I agree, people analytics often feels very reactionary, but we have the opportunity to be more proactive with changing workforce norms. Like you said, people analytics can inform decisions on employee interactions (like little check-ins) to how the physical office is laid out. Another thing that I think is special about being proactive with analytics is that provides more transparency. Now, I feel like managers can say, “we made decision XYZ because the stats told us ABC” rather than, “we made decision XYZ because we thought it was best.” So, employees going back to the office might get a better answer to questions like “Why do I need to zoom with Pam today if she’s coming into the office tomorrow?” Although the response “because the stats say that if you don’t talk to Pam today she’ll be more likley to demonstrate signs of mental distress” seems off-putting, I’m sure there are better ways to communicate analytics-driven decisions to individual employees. Effectively communicating these proactive decisions will be important moving forward.
Hi Grace, I think you ask a lot of interesting questions concerning skill assessments. Here’s my perspective on the college v. self-taught aspect as I’m finishing up my first year in the data science program. A motivated person could learn everything technical that I’ve learned thus far from Medium articles and YouTube videos (which I often lean on anyways). Personally, I need the formal schooling environment to learn this stuff, but the information is definitely out there. After I graduate, I’m sure there will be self taught data scientists out there who could code circles around me which makes it harder for hiring managers to differentiate between me and Candidate X who is self-taught prodigy. I think this is where coding interviews for “new collar” jobs and other analytics/dev roles help distinguish the real players. Also, coding interviews take away some of the pressure to establish training programs because they can just pile their training objectives into one assessment. Seems like a simple solution, but it raises more questions. What if the best coder doesn’t fit the culture? Is the best coder always the best for the job? etc. Additionally, coding interviews really only work for jobs that involve slinging code on the daily.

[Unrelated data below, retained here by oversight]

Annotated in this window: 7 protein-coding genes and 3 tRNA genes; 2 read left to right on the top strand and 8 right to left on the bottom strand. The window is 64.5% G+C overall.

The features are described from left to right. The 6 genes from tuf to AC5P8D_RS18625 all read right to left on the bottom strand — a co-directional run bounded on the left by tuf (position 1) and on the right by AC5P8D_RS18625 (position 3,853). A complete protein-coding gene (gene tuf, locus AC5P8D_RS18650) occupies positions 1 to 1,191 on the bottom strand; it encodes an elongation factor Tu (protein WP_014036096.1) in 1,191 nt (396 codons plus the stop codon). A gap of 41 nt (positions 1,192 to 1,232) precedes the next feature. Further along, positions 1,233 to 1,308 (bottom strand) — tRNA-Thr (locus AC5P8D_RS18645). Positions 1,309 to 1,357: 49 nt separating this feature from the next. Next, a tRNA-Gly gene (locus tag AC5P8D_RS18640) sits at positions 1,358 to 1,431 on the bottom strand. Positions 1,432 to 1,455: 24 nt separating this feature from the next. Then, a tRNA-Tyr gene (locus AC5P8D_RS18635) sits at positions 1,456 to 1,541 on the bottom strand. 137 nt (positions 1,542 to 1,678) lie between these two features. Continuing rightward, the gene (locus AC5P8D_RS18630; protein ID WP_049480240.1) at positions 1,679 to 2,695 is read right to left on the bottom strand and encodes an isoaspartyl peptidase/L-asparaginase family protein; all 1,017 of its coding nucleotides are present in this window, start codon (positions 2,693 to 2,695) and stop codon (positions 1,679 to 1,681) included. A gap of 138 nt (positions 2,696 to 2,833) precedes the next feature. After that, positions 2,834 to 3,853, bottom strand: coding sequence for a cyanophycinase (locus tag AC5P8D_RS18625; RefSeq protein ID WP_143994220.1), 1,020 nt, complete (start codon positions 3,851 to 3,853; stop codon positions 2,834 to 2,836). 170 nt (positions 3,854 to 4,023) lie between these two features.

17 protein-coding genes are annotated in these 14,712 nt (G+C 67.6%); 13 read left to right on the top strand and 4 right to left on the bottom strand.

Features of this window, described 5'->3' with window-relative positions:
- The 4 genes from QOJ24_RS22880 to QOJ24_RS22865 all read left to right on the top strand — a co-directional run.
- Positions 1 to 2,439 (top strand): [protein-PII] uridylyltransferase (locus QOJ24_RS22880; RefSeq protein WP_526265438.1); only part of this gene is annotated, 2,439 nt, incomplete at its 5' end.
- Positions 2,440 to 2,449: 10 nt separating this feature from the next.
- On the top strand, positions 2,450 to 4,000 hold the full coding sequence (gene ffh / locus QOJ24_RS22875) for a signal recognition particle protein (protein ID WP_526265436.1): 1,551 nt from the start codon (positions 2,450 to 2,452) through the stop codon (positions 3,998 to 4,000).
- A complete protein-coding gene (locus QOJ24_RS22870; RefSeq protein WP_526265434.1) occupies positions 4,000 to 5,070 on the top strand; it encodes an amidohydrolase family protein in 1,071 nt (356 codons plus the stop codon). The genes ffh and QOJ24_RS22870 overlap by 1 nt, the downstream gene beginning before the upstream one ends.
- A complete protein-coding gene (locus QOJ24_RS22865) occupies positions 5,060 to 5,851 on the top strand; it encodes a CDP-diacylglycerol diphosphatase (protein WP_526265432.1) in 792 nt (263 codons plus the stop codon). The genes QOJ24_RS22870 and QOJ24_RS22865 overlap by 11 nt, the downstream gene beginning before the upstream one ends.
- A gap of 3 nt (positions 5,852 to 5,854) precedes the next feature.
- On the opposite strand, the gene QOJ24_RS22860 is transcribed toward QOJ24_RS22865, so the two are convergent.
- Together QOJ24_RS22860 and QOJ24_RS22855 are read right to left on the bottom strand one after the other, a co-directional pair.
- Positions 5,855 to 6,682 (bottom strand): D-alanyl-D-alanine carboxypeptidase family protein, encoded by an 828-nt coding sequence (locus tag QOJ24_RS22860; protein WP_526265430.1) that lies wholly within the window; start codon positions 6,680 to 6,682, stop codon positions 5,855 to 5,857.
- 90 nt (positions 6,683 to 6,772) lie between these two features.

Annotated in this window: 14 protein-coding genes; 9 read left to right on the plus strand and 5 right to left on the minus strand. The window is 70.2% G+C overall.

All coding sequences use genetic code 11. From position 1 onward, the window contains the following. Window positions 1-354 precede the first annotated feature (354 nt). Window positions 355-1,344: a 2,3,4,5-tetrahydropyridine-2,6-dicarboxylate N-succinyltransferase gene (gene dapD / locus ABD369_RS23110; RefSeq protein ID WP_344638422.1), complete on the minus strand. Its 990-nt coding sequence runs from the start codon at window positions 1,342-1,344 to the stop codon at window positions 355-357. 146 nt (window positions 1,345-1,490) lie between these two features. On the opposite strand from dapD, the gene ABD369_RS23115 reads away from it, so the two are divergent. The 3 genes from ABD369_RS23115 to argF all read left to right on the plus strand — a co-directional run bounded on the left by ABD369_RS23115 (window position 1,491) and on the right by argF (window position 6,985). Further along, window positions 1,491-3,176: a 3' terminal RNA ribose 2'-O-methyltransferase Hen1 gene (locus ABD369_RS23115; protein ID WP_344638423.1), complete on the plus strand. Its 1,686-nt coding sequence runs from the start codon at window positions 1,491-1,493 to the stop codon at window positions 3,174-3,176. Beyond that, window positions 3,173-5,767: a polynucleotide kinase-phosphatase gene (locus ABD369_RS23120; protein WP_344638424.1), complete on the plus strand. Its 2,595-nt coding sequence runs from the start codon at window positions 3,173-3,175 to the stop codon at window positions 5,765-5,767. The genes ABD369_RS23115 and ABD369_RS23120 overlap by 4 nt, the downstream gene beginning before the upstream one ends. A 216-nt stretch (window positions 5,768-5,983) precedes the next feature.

Hi Georgiy, I like your take. As a sports analytics geek, I never really considered how teams recruit technical talent. Because sport analytics has to do with setting the lineup, optimizing play-calling, valuing players and managing salary cap, the focus is always on the talent and team performance which means these analytics teams really never get any love. I’m actually not even sure if the GM on most teams hires data scientists, or sets the vision for the analytics team. It’s likely that interaction between Billy Beane and Peter Brand (Brad Pitt and Jonah Hill) in Moneyball probably isn’t how it actually works in most organizations. Then, you raise another good point: as an added complexity football is hard to model. Modern tech like non-invasive player and ball tracking helps, but still modeling football requires some serious data science skills. It will be interesting to see how clubs manage and recruit off-the-field talent moving forward.